November 20, 2017

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Plagiarism: That ‘P’ Word!

Ah, tis’ spring! The smell of the flowers, the warmth of the sun, and the dreaded end of the term’s essay assignment! For most students, that means a heavy reliance on the Internet, where they have virtually instant access to information. This tempting availability of facts (or opinions presented as facts) has made it even easier for students to search, copy, paste, and turn it in! But while it’s increasingly easy for young digital natives to locate papers to plagiarize, it’s also easier for their digital immigrant teachers to uncover these acts of plagiarism.

Our goal as teachers really isn’t to “catch” students in the act of plagiarizing, but rather to teach them how to avoid it in the first place. While we teach kids how to research and write, we should also be teaching them how to use the many online tools that can make this process more efficient. Rather than running every student’s submission through a digital plagiarism checker, we should require kids to check their own papers using sites like Plagium.com, The Plagiarism Checker, and PaperRater.com to certify that their papers are their own.

The citation process is easier now than it has ever been thanks to tools such as BibMe, EasyBib, and Citation Machine. Students can enter ISBN numbers, websites, or book titles and get the framework for multiple citations at the same time. Then, with the click of a button, they can create their own works-cited page. Once their citations are created, my students submit their papers to PaperRater, which not only checks for plagiarism but also provides feedback on spelling, grammar, word choice, bad phrasing, sentence length, transitional words, word usage, and vocabulary.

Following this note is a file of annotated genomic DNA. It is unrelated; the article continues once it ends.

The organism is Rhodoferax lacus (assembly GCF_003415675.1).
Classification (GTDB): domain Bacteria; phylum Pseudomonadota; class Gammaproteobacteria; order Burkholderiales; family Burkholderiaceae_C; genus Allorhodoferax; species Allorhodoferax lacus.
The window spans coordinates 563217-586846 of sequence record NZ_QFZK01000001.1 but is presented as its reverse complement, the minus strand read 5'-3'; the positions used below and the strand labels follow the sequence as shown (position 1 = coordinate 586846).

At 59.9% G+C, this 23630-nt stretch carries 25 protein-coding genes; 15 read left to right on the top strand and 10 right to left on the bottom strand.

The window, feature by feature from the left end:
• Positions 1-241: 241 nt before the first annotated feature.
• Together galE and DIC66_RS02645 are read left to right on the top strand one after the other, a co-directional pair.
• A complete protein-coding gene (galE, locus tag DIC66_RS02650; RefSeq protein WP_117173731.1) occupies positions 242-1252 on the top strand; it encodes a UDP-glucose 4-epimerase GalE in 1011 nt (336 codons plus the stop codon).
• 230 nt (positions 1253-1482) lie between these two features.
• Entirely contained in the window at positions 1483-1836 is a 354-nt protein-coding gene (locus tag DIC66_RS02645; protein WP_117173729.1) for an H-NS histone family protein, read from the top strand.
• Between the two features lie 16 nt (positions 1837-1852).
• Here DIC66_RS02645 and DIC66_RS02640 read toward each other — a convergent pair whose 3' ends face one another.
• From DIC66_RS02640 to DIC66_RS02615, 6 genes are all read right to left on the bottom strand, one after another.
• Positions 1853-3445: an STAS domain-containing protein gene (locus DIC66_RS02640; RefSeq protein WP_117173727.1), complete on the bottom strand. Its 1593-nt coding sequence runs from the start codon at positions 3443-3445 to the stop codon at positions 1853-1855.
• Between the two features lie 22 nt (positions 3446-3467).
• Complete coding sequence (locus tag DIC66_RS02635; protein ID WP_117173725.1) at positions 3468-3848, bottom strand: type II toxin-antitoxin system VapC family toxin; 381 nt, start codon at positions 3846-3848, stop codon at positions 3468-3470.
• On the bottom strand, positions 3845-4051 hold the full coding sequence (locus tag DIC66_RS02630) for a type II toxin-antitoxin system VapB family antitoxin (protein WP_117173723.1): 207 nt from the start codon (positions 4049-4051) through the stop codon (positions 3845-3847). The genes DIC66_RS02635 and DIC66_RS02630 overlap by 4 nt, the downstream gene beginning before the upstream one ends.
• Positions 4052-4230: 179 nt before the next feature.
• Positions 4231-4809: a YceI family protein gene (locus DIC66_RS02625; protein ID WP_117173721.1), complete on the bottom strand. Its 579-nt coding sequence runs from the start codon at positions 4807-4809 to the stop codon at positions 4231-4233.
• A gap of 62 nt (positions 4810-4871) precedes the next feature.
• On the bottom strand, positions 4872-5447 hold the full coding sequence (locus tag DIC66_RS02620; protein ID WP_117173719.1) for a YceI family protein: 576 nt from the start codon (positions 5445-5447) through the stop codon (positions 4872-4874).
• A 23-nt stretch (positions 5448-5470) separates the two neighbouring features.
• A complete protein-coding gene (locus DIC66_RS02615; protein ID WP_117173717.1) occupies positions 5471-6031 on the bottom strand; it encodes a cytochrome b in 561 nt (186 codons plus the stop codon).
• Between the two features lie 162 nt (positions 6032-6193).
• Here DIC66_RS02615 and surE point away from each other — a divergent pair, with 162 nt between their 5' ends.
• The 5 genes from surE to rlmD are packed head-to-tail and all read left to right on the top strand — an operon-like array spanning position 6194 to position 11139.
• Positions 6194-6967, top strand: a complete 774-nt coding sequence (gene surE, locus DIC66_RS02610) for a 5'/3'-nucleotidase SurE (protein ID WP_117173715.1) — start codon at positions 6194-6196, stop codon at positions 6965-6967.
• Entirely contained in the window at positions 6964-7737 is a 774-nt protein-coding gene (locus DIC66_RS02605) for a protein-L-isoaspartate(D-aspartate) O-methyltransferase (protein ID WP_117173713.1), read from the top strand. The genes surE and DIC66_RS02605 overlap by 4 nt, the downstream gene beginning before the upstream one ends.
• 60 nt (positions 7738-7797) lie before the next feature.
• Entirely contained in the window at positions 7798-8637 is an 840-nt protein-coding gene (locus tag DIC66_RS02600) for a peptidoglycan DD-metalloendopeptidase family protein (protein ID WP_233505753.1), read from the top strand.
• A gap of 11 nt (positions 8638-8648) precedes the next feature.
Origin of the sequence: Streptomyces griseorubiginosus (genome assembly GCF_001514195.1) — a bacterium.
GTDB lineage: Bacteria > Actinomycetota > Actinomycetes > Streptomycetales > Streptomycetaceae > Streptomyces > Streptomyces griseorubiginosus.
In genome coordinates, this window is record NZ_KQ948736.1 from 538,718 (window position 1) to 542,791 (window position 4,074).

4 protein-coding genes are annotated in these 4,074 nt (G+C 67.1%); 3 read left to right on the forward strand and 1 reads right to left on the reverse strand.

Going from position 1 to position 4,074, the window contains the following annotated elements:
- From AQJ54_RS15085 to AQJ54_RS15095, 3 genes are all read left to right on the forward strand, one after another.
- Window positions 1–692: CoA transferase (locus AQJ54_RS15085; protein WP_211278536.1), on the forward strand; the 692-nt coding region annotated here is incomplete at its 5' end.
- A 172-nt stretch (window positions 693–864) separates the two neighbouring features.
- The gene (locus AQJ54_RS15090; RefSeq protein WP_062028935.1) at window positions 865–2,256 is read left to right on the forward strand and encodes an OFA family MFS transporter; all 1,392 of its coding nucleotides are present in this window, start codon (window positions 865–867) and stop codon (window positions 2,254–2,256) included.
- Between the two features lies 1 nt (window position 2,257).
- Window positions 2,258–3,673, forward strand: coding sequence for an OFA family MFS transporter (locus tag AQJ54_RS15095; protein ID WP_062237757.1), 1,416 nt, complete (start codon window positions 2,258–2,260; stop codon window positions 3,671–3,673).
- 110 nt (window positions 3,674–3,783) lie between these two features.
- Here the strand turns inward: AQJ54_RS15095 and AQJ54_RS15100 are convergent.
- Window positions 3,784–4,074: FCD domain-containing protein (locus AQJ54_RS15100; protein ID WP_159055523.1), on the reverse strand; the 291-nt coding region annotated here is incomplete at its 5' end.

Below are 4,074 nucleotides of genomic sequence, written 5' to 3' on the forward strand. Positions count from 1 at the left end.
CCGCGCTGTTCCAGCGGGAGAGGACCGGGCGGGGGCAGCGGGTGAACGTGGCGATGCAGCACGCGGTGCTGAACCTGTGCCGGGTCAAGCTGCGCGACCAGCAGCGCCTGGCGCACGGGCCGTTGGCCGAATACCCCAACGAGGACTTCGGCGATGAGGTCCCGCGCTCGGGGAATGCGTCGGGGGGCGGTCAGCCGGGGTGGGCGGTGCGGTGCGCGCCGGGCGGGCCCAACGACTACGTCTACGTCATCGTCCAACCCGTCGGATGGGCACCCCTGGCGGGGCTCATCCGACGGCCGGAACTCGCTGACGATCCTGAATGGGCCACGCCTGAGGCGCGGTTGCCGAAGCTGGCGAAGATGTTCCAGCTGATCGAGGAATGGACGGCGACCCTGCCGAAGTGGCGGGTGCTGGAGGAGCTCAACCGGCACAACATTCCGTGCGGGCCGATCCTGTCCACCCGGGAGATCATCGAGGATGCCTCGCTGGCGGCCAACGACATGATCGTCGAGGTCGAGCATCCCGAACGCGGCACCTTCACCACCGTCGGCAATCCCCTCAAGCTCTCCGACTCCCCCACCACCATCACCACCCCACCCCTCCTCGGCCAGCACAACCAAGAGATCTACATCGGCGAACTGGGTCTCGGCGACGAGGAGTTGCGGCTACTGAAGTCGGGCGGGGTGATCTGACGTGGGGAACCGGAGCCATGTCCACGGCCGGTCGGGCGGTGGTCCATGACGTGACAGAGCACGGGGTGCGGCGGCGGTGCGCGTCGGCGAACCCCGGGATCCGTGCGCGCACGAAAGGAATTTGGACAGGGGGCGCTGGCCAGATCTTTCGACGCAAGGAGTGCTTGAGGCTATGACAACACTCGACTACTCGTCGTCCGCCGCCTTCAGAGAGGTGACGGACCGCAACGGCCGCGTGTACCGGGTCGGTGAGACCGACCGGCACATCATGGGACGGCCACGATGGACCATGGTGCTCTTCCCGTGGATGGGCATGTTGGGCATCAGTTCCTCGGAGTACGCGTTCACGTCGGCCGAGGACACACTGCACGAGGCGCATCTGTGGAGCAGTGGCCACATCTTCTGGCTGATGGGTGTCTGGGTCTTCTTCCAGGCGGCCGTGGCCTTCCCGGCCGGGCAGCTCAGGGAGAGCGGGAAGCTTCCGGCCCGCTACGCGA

PaperRater even assigns each submission a grade, with the caveat that it cannot take into account the meaning of the words, the structure of the ideas, or how well the arguments are supported. I use PaperRater to evaluate my own writing, and it always motivates me to revise what I’ve written to try to raise my grade. My competitive nature is stimulated. I receive instant feedback and tweak word choices and phrasing and correct misspellings and faulty grammar. The first time I submitted this article to PaperRater, I earned a grade of 77 percent with 0 percent plagiarized. While the latter was reassuring, I wasn’t satisfied with a “C” grade. So I continued to revise the article and when I resubmitted it, I earned an 83. (I’d have much preferred to crack 90 percent, but my deadline was approaching!)

Use of online tools like these help students strengthen their weak areas and make improvements before their papers ever reach the teacher’s desk. This process also empowers kids to take ownership of their writing. Just like in video games, they want to level-up! Teachers can turn writing into a competitive sport, and that might be just what students need to think critically about the writing process and their own skills. I know it works for me!

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